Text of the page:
Movie Review: “Brooklyn”, Starring Domhnall Gleeson, Jim Broadbent, and Julie Walters

The Toronto International Film Festival is in full swing! Yesterday we shared our review of The Danish Girl, starring Eddie Redmayne, and today we’re bringing you our review of Brooklyn, which stars Potter alumni Domhnall Gleeson, Jim Broadbent, and Julie Walters.

The film is about a young Irish woman (Saoirse Ronan) who must choose between her home in Ireland and her new life in New York.

Gleeson spoke on the red carpet (see the video here) about the difficulty of such a choice:

I think there’s something comforting in the fact that just because you have two choices doesn’t mean either of them are right.

You have to make a choice; that’s the thing. I think there’s comfort to be had and great sorrow to be had. That’s what makes it a good movie, but I don’t want people to take that away with them.

Read our review of the film below, courtesy of Laura Nicolucci:

I walked into the screening of Brooklyn with tissues in hand, expecting a good cry but instead found myself leaving with a sore jaw from smiling so much.

Directed by John Crowley, Brooklyn tells the story of Eilis Lacey (Saoirse Ronan: The Grand Budapest Hotel, The Lovely Bones), a young Irish woman who moves to Brooklyn, New York, for a better life. Leaving her mother and sister behind, Eilis finds herself struggling to adjust until she meets a young Italian plumber named Tony (Emory Cohen: Smash), and the two fall in love. When tragedy strikes her family, Eilis is forced to choose between the life she left in Ireland and the life she’s created in America.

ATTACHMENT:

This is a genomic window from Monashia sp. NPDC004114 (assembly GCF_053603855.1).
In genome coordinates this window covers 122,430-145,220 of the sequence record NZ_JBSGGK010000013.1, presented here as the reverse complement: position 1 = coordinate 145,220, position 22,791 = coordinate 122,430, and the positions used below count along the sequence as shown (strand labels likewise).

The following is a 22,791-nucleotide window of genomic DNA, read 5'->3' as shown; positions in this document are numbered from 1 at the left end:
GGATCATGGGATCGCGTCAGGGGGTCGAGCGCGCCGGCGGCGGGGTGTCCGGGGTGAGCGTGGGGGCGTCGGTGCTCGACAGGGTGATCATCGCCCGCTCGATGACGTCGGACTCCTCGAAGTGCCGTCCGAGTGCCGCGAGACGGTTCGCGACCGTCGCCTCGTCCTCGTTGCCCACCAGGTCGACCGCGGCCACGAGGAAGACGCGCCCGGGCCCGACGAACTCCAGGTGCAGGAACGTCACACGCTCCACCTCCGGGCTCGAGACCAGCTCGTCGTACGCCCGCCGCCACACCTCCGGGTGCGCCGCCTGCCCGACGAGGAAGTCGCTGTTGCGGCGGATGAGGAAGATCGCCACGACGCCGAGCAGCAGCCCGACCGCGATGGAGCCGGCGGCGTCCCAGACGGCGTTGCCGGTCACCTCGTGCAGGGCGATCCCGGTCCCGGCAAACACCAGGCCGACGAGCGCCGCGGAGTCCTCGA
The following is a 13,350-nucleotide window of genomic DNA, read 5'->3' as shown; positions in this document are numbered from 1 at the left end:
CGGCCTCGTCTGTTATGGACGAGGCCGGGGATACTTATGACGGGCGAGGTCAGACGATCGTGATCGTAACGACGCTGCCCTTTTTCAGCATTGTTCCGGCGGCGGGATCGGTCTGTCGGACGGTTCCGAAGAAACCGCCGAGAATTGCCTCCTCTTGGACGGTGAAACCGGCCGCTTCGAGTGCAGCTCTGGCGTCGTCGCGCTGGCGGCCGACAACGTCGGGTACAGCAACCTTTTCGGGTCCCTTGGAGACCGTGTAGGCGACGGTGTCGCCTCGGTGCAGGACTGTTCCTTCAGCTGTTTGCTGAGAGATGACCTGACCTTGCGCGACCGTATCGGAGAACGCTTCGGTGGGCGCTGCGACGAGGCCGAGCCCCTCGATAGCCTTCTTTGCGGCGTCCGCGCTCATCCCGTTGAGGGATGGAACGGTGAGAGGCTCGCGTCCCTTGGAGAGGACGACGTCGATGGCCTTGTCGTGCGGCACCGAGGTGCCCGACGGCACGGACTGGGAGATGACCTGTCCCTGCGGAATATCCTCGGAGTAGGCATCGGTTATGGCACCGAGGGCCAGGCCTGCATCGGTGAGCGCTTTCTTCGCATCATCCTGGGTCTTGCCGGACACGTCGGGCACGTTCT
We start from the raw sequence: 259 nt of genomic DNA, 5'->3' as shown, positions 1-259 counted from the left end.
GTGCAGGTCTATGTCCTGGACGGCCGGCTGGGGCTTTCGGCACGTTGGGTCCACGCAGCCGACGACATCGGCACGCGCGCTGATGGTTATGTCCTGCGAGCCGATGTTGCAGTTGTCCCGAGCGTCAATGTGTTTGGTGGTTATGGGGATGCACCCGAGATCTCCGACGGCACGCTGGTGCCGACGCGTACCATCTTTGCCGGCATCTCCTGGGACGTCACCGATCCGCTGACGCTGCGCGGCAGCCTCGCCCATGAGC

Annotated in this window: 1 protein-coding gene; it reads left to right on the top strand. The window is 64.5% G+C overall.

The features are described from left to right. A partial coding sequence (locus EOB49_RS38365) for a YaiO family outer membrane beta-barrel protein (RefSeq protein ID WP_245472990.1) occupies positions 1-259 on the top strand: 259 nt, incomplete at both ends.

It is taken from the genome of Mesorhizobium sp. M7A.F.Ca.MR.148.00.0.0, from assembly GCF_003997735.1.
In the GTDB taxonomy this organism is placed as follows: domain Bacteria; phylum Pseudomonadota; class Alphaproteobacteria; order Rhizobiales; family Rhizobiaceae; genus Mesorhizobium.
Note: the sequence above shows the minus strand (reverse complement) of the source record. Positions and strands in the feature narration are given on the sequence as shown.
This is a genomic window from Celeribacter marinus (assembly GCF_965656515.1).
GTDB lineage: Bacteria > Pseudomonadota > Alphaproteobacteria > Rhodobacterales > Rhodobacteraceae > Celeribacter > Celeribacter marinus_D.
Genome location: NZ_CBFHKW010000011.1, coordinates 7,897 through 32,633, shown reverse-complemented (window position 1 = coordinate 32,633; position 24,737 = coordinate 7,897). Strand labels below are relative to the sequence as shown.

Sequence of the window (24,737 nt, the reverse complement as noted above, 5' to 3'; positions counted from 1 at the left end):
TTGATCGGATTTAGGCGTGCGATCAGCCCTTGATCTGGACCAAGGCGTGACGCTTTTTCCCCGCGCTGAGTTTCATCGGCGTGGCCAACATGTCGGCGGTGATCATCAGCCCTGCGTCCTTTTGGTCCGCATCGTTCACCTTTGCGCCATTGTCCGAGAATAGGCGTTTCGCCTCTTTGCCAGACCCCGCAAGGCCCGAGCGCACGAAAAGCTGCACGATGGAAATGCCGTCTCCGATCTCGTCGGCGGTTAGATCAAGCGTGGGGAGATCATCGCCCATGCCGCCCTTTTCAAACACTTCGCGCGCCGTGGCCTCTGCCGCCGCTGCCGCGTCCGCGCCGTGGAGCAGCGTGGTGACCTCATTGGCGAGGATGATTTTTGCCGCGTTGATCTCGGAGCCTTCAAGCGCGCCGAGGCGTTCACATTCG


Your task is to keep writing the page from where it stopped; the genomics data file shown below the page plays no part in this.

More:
The audience was taken on a roller coaster of emotions with Eilis, and we enjoyed every second of it. While there is tragedy, there is also joy, love, and a whole lot of laughter. It’s hard not to like these characters. Ronan was very impressive in her role as Eilis, and Cohen makes it very easy for you to swoon over Tony. Who really stole the show for me was Julie Walters (Paddington, [Brave]) as Eilis’s landlord, Mrs. Kehoe. Mrs. Kehoe always has an opinion and is not afraid to call out her tenants at the dinner table. I certainly spotted the “Molly Weasley sass” in this role, and I loved it. Fellow Potter alum[ni] Jim Broadbent and Domhnall Gleeson make appearances as well. Broadbent is Father Flood, a gracious priest who mentors Eilis while she settles into her new life, and Gleeson is Jim, an easy to love Irishman [whom] Eilis finds herself spending time with while in Ireland.

Partially shot in Montreal, Canada, I was very happy to spot some familiar Canadian faces in some of the minor roles. Crowley did mention while presenting the film that it was extra special bringing it to Toronto, as so many Canadian citizens have gone through what Eilis goes through in the film. Moving to a new country is scary, and doing it alone is even scarier, but Brooklyn teaches the lesson that deep down, home is truly where the heart is.

Brooklyn hits theaters November 6, and you should definitely check it out!